This page contains the collective wisdom of early users of dbt on how to best use it in your analytics work. Observing these best practices will help your analytics team work as effectively as possible.
Your project will depend on raw data stored in your database. We recommend making what we call "base models" to minimize the dependencies on raw data tables. In this convention, base models can have the following responsibilities:
- Select only the fields that are relevant for current analytics to limit complexity. More fields can always be added later.
- Perform any needed type conversion.
- Perform field aliasing to rationalize field names into a standard format used within the project.
- Act as the sole access point to a given raw data table.
In this convention, all subsequent data models are built on top of base models rather than on top of raw data—only base models are allowed to select from raw data tables. This ensures both that all of the transformations within the base model will be applied to all uses of this data and that if the source data table moves (or is located in a different schema or table in a different environment) it can be renamed in a single place.
For a simple example of a base model, check out this Quickbooks base model.
While you're building new dbt models, it's common to default to materialize these new models as views. Views deploy extremely quickly and they have few configuration options. Since model behavior is controlled by configuration, you can update the configuration for a specific model as your project needs evolve without modifying the model code.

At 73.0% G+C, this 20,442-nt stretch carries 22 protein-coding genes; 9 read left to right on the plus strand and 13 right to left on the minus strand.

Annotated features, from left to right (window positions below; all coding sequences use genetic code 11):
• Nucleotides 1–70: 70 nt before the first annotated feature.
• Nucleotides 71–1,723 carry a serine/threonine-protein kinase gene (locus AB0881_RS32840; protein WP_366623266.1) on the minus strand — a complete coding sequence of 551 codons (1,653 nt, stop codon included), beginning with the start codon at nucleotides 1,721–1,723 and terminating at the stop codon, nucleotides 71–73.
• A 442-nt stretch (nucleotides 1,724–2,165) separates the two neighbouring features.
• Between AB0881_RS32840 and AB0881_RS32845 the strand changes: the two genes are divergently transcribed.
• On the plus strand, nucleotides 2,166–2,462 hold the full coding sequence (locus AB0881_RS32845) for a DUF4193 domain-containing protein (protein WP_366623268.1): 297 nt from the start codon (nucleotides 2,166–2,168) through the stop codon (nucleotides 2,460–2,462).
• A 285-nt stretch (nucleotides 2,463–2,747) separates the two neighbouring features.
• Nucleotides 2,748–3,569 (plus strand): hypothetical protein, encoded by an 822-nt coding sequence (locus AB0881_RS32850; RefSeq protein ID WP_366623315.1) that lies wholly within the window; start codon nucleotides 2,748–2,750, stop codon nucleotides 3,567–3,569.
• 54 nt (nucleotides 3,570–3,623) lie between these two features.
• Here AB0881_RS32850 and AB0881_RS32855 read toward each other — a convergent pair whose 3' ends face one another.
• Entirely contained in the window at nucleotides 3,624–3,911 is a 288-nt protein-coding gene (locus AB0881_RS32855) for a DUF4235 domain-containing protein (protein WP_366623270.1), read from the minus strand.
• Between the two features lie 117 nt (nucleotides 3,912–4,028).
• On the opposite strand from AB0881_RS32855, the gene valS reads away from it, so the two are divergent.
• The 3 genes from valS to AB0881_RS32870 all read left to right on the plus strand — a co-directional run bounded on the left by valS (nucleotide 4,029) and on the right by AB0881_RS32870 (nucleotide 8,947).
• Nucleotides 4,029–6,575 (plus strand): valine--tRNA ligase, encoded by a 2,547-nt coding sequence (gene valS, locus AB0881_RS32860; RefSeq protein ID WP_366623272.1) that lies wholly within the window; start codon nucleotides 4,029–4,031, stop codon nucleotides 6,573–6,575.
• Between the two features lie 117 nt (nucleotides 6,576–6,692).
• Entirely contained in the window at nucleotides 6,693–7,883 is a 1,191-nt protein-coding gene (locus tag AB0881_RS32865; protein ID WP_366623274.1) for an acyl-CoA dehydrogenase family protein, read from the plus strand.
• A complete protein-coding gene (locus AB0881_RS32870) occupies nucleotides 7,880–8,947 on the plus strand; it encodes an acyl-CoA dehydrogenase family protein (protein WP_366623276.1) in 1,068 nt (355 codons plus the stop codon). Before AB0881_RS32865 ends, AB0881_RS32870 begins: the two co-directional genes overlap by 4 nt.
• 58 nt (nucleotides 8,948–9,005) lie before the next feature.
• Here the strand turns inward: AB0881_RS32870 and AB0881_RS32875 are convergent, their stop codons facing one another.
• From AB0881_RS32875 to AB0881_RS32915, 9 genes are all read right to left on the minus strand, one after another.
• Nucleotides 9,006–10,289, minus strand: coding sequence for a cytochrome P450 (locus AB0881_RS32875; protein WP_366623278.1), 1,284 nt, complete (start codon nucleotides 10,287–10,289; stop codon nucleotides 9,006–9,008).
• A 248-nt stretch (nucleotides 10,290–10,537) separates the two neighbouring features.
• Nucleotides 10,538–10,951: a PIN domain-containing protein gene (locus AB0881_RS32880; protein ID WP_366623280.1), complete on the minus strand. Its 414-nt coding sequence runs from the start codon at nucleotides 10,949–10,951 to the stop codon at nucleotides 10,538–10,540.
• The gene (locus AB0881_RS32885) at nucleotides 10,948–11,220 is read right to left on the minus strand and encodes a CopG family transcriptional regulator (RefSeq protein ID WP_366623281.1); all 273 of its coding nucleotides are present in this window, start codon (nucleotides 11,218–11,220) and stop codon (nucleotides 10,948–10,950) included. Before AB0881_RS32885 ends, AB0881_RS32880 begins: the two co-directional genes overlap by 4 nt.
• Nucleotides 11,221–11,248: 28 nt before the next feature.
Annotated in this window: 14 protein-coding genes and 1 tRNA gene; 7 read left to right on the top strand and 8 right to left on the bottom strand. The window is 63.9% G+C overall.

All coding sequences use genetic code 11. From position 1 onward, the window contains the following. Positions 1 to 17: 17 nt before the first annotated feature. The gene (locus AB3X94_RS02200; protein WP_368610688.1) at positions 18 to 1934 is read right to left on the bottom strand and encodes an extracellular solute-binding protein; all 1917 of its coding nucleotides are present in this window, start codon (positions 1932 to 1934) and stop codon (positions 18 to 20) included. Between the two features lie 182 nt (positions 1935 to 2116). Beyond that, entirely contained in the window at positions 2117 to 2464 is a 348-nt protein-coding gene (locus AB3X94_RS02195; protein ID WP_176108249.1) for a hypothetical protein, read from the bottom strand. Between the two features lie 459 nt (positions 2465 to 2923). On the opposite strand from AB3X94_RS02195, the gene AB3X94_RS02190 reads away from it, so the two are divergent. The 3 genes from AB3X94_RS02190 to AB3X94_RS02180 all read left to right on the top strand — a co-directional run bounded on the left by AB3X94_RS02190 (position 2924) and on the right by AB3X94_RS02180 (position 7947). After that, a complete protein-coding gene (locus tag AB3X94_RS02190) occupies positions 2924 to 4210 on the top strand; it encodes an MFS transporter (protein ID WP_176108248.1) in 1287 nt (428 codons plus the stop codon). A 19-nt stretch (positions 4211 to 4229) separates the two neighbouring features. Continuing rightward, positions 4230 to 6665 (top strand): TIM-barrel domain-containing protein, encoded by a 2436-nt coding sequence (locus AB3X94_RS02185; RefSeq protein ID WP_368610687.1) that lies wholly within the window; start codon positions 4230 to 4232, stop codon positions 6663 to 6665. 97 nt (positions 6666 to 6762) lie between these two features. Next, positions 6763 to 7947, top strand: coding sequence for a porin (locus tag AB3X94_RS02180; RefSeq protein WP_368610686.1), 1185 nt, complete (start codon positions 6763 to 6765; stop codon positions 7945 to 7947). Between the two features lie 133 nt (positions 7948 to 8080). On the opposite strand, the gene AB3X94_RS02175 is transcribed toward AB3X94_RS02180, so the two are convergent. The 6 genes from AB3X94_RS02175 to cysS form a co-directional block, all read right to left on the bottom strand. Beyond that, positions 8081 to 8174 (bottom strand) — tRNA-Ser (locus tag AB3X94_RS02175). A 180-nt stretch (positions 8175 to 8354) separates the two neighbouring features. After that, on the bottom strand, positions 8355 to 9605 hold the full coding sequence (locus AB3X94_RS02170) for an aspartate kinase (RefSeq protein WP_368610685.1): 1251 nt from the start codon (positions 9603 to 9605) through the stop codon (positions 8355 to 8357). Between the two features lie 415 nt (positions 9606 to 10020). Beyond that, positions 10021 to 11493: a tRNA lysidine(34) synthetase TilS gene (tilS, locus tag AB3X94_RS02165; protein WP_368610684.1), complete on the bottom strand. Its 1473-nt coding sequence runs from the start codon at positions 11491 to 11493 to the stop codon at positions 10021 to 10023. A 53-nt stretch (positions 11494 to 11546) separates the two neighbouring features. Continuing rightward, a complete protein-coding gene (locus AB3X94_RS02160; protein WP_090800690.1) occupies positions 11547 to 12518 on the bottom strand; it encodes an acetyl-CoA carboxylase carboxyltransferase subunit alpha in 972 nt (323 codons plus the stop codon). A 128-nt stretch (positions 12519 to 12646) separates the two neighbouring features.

In order to configure your project to default to views, you'll want to put the following into your
models [your-project-name] enabledtrue materializedview
dbt supports multiple
targets within a given project within
~/.dbt/profiles.yml. Users can configure a default
target and can override this setting with the
--target flag passed to
dbt run. We recommend setting your default
target to your development environment, and then switch to your production
target specifically to deploy to production.
target to manage multiple environments gives you the flexibility to set up your environments how you choose. Commonly, environments are managed by schemas within the same database: all test models are deployed to a schema called
dbt_[username] and production models are deployed to a schema called
analytics. An ideal setup would have production and test databases completely separate. Either way, we highly recommend maintaining multiple environments and managing deployments with
We believe that all dbt projects should be managed via source control. We use git for all of our source control, and use branching and pull requests to keep the master branch the sole source of organizational truth.
When your project gets large enough,
dbt run can take a while. dbt provides three primary ways to address this so that you can deploy changes to your database quickly:
- Use views instead of tables to the greatest extent possible in development. Views typically deploy much faster than tables, and in development it's often not critical that subsequent analytic queries run as fast as possible. It's easy to change this setting later and it will have no impact on your business logic.
dbt_project.ymlto disable portions of your project that you're not currently working on. If you have multiple modules within a given project, turn off the ones that you're not currently working on so that those models don't deploy with every
- Pass the
dbt run. This flag causes dbt to only deploy the models you specify and their dependents. If you're working on a particular model, this can make a very significant difference in your deployment time in large projects.